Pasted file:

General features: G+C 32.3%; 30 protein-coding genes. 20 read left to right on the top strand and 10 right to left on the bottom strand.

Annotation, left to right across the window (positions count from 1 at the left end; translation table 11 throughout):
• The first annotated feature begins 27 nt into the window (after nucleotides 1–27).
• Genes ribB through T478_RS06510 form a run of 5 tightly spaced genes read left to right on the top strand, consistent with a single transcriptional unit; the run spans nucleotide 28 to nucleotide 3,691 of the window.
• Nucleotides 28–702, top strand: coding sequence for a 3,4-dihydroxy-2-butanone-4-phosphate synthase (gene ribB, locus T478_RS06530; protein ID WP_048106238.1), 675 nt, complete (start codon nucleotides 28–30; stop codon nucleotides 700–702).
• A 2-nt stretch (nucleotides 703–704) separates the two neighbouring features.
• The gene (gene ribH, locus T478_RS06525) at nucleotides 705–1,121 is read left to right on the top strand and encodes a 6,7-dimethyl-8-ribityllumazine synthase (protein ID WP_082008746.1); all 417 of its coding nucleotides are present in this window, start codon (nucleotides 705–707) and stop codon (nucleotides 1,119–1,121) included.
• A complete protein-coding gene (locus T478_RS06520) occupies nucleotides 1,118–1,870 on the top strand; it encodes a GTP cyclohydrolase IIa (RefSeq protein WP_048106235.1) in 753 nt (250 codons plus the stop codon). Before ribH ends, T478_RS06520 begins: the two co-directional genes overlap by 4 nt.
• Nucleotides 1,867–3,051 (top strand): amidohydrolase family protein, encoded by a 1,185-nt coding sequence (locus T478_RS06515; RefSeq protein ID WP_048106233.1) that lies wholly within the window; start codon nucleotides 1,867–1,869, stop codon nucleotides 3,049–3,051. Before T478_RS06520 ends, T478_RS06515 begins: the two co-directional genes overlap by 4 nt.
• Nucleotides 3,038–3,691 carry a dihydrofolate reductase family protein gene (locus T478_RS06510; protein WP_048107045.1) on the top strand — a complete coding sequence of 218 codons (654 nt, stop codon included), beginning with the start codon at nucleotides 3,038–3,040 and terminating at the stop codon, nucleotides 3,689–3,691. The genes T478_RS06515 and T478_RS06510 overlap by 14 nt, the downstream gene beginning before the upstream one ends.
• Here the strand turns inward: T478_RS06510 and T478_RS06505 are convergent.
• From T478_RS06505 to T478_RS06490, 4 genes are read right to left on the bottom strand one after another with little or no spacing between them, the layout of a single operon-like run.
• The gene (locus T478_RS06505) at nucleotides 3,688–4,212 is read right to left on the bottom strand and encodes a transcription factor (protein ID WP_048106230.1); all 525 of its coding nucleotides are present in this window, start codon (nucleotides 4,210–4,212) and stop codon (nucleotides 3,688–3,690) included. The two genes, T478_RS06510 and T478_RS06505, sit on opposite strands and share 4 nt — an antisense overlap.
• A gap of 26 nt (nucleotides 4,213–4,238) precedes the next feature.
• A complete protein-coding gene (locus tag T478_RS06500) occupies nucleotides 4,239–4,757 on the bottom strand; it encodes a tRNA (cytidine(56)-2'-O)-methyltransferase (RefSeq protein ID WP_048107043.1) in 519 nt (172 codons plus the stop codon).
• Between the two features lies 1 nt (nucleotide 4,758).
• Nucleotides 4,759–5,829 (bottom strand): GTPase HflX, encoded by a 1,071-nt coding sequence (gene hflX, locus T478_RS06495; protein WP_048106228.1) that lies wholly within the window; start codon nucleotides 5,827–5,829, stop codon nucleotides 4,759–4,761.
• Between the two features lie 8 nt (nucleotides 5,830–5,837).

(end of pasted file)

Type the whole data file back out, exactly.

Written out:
General features: G+C 32.3%; 30 protein-coding genes. 20 read left to right on the top strand and 10 right to left on the bottom strand.

Annotation, left to right across the window (positions count from 1 at the left end; translation table 11 throughout):
• The first annotated feature begins 27 nt into the window (after nucleotides 1–27).
• Genes ribB through T478_RS06510 form a run of 5 tightly spaced genes read left to right on the top strand, consistent with a single transcriptional unit; the run spans nucleotide 28 to nucleotide 3,691 of the window.
• Nucleotides 28–702, top strand: coding sequence for a 3,4-dihydroxy-2-butanone-4-phosphate synthase (gene ribB, locus T478_RS06530; protein ID WP_048106238.1), 675 nt, complete (start codon nucleotides 28–30; stop codon nucleotides 700–702).
• A 2-nt stretch (nucleotides 703–704) separates the two neighbouring features.
• The gene (gene ribH, locus T478_RS06525) at nucleotides 705–1,121 is read left to right on the top strand and encodes a 6,7-dimethyl-8-ribityllumazine synthase (protein ID WP_082008746.1); all 417 of its coding nucleotides are present in this window, start codon (nucleotides 705–707) and stop codon (nucleotides 1,119–1,121) included.
• A complete protein-coding gene (locus T478_RS06520) occupies nucleotides 1,118–1,870 on the top strand; it encodes a GTP cyclohydrolase IIa (RefSeq protein WP_048106235.1) in 753 nt (250 codons plus the stop codon). Before ribH ends, T478_RS06520 begins: the two co-directional genes overlap by 4 nt.
• Nucleotides 1,867–3,051 (top strand): amidohydrolase family protein, encoded by a 1,185-nt coding sequence (locus T478_RS06515; RefSeq protein ID WP_048106233.1) that lies wholly within the window; start codon nucleotides 1,867–1,869, stop codon nucleotides 3,049–3,051. Before T478_RS06520 ends, T478_RS06515 begins: the two co-directional genes overlap by 4 nt.
• Nucleotides 3,038–3,691 carry a dihydrofolate reductase family protein gene (locus T478_RS06510; protein WP_048107045.1) on the top strand — a complete coding sequence of 218 codons (654 nt, stop codon included), beginning with the start codon at nucleotides 3,038–3,040 and terminating at the stop codon, nucleotides 3,689–3,691. The genes T478_RS06515 and T478_RS06510 overlap by 14 nt, the downstream gene beginning before the upstream one ends.
• Here the strand turns inward: T478_RS06510 and T478_RS06505 are convergent.
• From T478_RS06505 to T478_RS06490, 4 genes are read right to left on the bottom strand one after another with little or no spacing between them, the layout of a single operon-like run.
• The gene (locus T478_RS06505) at nucleotides 3,688–4,212 is read right to left on the bottom strand and encodes a transcription factor (protein ID WP_048106230.1); all 525 of its coding nucleotides are present in this window, start codon (nucleotides 4,210–4,212) and stop codon (nucleotides 3,688–3,690) included. The two genes, T478_RS06510 and T478_RS06505, sit on opposite strands and share 4 nt — an antisense overlap.
• A gap of 26 nt (nucleotides 4,213–4,238) precedes the next feature.
• A complete protein-coding gene (locus tag T478_RS06500) occupies nucleotides 4,239–4,757 on the bottom strand; it encodes a tRNA (cytidine(56)-2'-O)-methyltransferase (RefSeq protein ID WP_048107043.1) in 519 nt (172 codons plus the stop codon).
• Between the two features lies 1 nt (nucleotide 4,758).
• Nucleotides 4,759–5,829 (bottom strand): GTPase HflX, encoded by a 1,071-nt coding sequence (gene hflX, locus T478_RS06495; protein WP_048106228.1) that lies wholly within the window; start codon nucleotides 5,827–5,829, stop codon nucleotides 4,759–4,761.
• Between the two features lie 8 nt (nucleotides 5,830–5,837).